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Medicines That Make Heart Failure Worse


Medicines That Make Heart Failure Worse

There are many medicines that you'll need to avoid when you have heart failure. Some are over-the-counter drugs that you can buy without a prescription. Others are drugs that a doctor may prescribe.

Do not start taking any of the medicines listed in the table below unless your doctor says it is okay and he or she knows that you have heart failure. If your heart failure is mild, you may be able to use some of the medicines for a short time, but it's very important to ask your doctor first.

If you are already taking a medicine on the list below, be sure to ask your doctor or pharmacist if it is okay to take it.

Medicines you may need to avoid

Over-the-counter medicines you may need to avoid (talk to your doctor or pharmacist)

Prescription medicines you may need to avoid (talk to your doctor or pharmacist)

Pain relievers called NSAIDs

  • Ibuprofen, such as Advil and Motrin
  • Naproxen, such as Aleve
  • Aspirin, such as Bayer
    • If your doctor has told you to take a low-dose aspirin every day for your heart problems, it's probably okay to take it. Low-dose aspirin can help prevent blood clots and may prevent a stroke or a heart attack.
    • Higher doses of aspirin may make your heart failure worse. Do not take aspirin for pain, such as from headaches or arthritis. Use acetaminophen, such as Tylenol, instead.

Pain relievers

Cold, cough, flu, or sinus medicines

  • Be sure to check the label. Do not take medicines that contain pseudoephedrine, ephedrine, phenylephrine, or oxymetazoline, such as:
    • Sudafed.
    • Nose sprays (decongestants), such as Afrin and Dristan.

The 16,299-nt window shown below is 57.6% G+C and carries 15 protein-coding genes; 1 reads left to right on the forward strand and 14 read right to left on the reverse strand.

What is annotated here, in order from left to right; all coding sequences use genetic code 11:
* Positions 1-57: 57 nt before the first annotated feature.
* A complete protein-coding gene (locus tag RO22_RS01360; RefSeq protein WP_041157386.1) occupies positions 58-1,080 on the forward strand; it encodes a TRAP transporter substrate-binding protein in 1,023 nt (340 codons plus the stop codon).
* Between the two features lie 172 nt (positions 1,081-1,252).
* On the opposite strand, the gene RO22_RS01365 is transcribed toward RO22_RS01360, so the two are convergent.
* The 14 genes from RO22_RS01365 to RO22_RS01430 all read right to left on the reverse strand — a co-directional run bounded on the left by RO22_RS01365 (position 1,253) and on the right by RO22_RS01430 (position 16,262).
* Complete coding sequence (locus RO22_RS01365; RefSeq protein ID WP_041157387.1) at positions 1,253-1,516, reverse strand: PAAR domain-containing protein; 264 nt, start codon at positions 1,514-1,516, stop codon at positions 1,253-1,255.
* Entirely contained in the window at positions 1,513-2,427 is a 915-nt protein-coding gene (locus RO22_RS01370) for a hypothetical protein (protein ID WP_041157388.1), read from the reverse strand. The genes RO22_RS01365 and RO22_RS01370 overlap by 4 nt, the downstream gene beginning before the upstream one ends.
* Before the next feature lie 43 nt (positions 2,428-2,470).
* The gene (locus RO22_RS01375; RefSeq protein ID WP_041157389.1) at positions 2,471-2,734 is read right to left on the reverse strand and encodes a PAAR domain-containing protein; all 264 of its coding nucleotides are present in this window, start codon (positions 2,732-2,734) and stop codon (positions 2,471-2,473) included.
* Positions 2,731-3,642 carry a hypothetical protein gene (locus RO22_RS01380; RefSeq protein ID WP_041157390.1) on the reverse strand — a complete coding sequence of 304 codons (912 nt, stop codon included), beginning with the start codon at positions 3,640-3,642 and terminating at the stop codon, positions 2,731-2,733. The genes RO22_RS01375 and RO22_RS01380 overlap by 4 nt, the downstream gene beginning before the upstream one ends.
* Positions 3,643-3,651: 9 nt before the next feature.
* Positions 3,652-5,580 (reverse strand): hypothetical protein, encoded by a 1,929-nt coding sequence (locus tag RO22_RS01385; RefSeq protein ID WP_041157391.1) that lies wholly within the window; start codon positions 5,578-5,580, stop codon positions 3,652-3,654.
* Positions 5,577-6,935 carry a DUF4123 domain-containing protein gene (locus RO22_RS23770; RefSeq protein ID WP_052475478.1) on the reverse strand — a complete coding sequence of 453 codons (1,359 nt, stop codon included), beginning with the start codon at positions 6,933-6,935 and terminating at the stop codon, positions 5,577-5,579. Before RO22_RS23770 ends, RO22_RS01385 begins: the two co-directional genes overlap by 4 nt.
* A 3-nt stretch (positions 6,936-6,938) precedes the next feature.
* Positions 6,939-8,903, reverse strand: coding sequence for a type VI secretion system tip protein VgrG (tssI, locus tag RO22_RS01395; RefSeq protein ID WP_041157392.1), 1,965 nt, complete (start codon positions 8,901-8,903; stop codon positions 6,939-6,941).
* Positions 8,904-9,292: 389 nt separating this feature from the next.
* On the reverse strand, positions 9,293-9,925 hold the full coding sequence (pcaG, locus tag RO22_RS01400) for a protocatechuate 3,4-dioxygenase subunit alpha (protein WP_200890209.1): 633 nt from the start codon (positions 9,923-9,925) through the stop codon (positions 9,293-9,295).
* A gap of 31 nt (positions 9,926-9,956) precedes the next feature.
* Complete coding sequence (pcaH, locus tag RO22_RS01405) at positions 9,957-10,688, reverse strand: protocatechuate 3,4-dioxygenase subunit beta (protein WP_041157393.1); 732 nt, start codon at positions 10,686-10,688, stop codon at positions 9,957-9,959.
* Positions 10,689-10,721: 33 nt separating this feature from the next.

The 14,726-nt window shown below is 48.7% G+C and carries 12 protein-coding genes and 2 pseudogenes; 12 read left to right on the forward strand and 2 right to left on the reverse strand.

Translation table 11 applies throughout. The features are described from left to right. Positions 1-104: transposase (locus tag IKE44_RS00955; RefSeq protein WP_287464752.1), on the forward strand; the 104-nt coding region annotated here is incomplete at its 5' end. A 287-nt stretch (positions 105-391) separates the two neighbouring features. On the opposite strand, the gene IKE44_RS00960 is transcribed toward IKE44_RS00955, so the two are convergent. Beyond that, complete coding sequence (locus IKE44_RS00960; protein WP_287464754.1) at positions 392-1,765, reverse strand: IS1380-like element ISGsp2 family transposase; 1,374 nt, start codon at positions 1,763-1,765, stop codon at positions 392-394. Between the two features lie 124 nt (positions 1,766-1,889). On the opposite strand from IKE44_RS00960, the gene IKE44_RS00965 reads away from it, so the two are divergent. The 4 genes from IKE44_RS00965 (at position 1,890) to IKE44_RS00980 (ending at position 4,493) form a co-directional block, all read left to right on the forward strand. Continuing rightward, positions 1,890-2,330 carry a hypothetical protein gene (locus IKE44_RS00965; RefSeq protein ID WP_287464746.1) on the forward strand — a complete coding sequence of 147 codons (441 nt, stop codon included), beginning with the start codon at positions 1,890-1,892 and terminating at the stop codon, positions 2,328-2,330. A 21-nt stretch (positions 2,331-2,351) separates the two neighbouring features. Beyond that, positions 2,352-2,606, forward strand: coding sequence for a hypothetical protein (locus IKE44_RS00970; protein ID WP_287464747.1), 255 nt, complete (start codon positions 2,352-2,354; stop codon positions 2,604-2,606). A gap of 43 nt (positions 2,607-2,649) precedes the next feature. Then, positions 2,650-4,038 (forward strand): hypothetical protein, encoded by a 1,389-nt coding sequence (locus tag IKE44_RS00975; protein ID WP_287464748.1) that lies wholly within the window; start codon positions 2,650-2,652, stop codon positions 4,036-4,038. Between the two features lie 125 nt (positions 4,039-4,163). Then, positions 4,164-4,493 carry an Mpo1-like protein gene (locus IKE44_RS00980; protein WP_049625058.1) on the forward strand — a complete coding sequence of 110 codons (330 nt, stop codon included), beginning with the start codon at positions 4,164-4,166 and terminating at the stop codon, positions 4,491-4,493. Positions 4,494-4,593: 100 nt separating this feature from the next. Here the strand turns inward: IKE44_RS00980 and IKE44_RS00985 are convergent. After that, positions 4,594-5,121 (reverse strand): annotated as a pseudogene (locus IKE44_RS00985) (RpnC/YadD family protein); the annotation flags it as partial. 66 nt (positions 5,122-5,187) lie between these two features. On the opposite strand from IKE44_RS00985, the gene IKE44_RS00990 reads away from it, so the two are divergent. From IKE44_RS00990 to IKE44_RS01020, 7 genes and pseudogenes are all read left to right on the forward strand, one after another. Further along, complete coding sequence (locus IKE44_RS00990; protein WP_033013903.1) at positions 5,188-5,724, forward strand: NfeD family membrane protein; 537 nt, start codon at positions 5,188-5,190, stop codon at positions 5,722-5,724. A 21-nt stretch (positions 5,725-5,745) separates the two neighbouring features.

• Herbal remedies, such as ma huang and Herbalife.
  • Make sure your cough and cold medicines don't contain aspirin or ibuprofen.

Antiarrhythmics

Antacids or laxatives that contain sodium

  • Check the label for sodium or saline. Examples include:
    • Antacids, such as Alka-Seltzer.
    • Laxatives, such as Fleet Phospho-Soda.

Calcium channel blockers

  • People with a certain kind of heart failure may need to avoid the following medicines:
  • If you need to take a calcium channel blocker for another health problem, such as high blood pressure, your doctor will watch your health carefully.

Certain diabetes medicines

Certain antibiotics

  • Some antibiotics may interfere with how your body uses the medicine digoxin. If you take digoxin, talk with your doctor before taking antibiotics.

References

Citations

  1. Kaul S, et al. (2010). Thiazolidinedione drugs and cardiovascular risks: A science advisory from the American Heart Association and American College of Cardiology Foundation. Circulation, 121(16): 1868–1877.

Credits

ByHealthwise Staff
Primary Medical ReviewerRakesh K. Pai, MD, FACC - Cardiology, Electrophysiology
Specialist Medical ReviewerMargaret Hetherington, PHM, BsC - Pharmacy
Last RevisedApril 26, 2012

eMedicineHealth Medical Reference from Healthwise

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